Like the name of the Students’ Union bar, debating Newcastle’s relationship with the NUS has kept students entertained for generations. I was closely involved with both sides of the disaffiliation referendum of 2016, which saw Newcastle leave the NUS, and now, as the vote comes round again and the prospect of reaffiliation is on the cards, seems like a good chance to look back at the institution at the heart of the controversy. This is based partly on research, partly on my own experiences and interpretations.
The NUS: a history
The NUS was set up in the spirit of cooperation that followed the First World War, and Newcastle, then part of the University of Durham, signed up enthusiastically. The early NUS was designed to represent British students on the world stage in the newly formed International Confederation of Students, and this international focus remained at the forefront of NUS activities well into the 1960s.
The International Confederation of Students collapsed in the Second World War, to be replaced in 1946 with the International Union of Students. The spirit of international cooperation, however, was soon overshadowed by the Cold War, and the IUS found a strong supporter in the Soviet Union. The NUS was at this point apolitical, concerning itself only with matters that affected students as students. The IUS was seen as too political, too communist, and the NUS, along with many other Western unions, set up their own International Student Conference in 1950. The ISC was itself soon under influence from the CIA, and the NUS remained an uneasy member of both organisations throughout the 1950s.
By the 1960s, the NUS began to focus more on students in the UK, and, particularly after student protests across the world in 1968, its apolitical stance began to seem increasingly out of touch. Matters came to a head at the 1969 NUS conference, when future New Labour cabinet minister Jack Straw successfully challenged NUS president Trevor Fisk to assume the presidency and turn the NUS political.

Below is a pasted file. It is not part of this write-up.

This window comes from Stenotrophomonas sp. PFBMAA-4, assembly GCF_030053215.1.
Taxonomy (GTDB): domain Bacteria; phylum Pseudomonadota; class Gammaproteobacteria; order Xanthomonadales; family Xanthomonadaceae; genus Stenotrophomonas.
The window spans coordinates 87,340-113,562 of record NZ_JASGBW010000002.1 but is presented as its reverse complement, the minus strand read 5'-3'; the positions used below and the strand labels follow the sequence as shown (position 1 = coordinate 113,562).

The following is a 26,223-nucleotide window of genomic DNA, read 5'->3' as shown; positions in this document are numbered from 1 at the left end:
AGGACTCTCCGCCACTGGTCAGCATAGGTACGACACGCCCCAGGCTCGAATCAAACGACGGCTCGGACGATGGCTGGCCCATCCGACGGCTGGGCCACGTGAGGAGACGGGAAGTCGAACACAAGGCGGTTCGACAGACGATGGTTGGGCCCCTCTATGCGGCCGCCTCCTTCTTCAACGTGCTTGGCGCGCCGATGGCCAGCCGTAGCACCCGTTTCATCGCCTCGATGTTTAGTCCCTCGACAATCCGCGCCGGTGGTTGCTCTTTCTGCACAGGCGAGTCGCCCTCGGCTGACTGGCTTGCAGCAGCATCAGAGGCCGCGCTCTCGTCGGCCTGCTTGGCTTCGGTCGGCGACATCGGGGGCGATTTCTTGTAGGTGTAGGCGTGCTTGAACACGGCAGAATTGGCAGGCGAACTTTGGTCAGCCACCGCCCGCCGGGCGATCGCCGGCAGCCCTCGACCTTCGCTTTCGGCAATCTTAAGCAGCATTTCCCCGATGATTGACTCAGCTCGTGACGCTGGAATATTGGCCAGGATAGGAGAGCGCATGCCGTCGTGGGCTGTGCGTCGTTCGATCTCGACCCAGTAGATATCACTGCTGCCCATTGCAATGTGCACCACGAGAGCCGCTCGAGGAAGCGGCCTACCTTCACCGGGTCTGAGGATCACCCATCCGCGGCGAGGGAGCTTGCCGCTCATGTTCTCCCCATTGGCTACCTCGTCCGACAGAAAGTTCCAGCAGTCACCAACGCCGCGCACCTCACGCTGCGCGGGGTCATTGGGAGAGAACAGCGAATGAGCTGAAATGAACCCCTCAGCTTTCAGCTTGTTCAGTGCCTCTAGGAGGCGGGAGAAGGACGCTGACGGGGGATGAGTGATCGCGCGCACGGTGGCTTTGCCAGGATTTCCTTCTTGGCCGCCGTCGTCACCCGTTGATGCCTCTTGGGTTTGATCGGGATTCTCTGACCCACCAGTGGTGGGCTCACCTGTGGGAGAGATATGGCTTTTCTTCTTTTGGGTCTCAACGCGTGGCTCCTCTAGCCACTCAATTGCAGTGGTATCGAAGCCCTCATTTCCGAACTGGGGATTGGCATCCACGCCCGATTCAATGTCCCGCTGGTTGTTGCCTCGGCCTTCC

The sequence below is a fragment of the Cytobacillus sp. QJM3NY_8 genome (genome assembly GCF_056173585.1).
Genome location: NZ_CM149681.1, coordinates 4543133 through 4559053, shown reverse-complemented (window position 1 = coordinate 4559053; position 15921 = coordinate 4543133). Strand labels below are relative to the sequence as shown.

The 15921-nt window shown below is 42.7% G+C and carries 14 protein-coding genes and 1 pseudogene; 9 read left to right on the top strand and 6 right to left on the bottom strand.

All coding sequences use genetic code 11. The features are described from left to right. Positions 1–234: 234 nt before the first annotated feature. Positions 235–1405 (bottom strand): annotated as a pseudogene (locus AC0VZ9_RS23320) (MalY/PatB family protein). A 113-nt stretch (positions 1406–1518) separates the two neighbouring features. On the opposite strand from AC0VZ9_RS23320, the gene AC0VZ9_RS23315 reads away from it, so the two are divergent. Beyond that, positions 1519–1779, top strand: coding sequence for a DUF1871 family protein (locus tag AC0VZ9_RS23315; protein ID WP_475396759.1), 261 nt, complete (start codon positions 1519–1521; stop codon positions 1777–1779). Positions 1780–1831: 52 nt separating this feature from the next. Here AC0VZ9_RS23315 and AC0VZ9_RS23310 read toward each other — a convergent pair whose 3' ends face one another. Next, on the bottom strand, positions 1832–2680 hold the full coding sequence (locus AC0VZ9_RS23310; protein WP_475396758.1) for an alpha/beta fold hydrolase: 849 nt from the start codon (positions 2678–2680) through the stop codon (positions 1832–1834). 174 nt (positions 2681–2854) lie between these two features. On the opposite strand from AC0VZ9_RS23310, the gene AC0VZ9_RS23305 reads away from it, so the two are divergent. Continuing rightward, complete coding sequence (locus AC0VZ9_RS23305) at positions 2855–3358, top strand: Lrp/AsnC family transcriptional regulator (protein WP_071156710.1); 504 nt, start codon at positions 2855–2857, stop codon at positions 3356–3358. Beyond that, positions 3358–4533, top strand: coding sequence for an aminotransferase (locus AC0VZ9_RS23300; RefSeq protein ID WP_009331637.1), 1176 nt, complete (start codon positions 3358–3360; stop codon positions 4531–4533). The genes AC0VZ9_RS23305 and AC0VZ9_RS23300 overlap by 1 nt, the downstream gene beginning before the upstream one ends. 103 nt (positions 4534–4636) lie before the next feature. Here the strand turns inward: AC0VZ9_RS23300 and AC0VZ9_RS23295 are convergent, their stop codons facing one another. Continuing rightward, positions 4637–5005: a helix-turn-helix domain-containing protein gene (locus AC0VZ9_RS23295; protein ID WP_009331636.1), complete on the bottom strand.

As well as its traditional rent strike tactics, then, the 1970s saw the NUS campaign on the likes of women’s liberation, LGBT rights and anti-racism, as well as introduce its ever-controversial no-platforming policy.
Its constituent universities had disaffiliated and reaffiliated over the years, but campaigns in Newcastle to leave in 1955 and 1976 came to nothing.
That said, Courier articles about the behaviour of Newcastle’s representatives at NUS conferences in the 1960s and 70s were a frequent source of controversy, with editors sacked, papers impounded and violence threatened.
In the politically-charged 1970s the leftwing NUS came under particular attack from Conservative students at Newcastle, who in 1980 launched a campaign, which they decided to call ANUS, to leave the organisation. When it finally came to the student referendum, however, Newcastle voted firmly to remain.
By the early 1990s Newcastle was heavily Lib-Dem and the likes of Iain Pigg and Tim Farron went on to roles in the NUS, following in the (much earlier) footsteps of the Courier’s Assistant Editor, Pritam Sahni, who became NUS secretary in 1952.